Friday, February 02, 2007

The Rhythm of the Road

I'm fifty pages in to Albyn Leah Hall's debut novel, The Rhythm of the Road about an Irish/American girl, Jo, growing up in England, on the road with her truck driving, depressive father, Bobby. Bobby and Jo love country music, junk food and the feel of the lonely open road. Jo seldom attends school or has any other interaction with kids her own age and often feels a heightened and confusing awkwardness around young people, especially young women. Here Hall captures a "tweens" angst perfectly-

I was standing between the prettiest girls in the world, working hard to make me one of them. I wouldn't have swapped the moment for any other, apart from one thing: me. I had never thought I was ugly exactly, but now I saw that I was. I had a small mouth and a flat nose and a hint of a double chin. I had three spots: on my nose, on my forehead, to the side of my mouth. And my body! It was a tree-stump wedge, straight up and down, soft from all the fried food we ate. Bobby hadn't said those things because he was in a mood. He'd said them because it was true.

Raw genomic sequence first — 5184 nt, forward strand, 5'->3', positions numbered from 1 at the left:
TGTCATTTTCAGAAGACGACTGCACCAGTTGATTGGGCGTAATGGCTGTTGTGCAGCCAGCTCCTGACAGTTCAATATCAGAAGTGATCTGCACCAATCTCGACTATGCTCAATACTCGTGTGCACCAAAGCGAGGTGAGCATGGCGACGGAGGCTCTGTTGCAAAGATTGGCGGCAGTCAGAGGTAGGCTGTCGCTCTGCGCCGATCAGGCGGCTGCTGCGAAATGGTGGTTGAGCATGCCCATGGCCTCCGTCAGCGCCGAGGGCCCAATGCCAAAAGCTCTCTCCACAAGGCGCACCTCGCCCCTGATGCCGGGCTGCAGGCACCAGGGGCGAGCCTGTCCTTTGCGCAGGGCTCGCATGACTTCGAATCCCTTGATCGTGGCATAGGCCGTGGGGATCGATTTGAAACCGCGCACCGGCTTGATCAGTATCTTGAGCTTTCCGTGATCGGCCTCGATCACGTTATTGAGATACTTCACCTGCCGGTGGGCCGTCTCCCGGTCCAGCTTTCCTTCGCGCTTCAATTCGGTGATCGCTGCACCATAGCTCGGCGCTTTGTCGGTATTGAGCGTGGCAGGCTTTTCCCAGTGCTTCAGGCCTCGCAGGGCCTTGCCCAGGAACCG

Cosima snapped the compact open and smoothed powder over my face. "This will take the shine away."

I'd never thought about the shine before. Now that she'd said it, I could see that it was very much a thing - another thing - to be taken away. She dabbed on some more powder and, using her fingers, she spread it on the oily bit around me nose. She was taking the shine away, but she'd never take my face away.

Albyn Leah Hall
The Rhythm of the Road
St. Martin's Press

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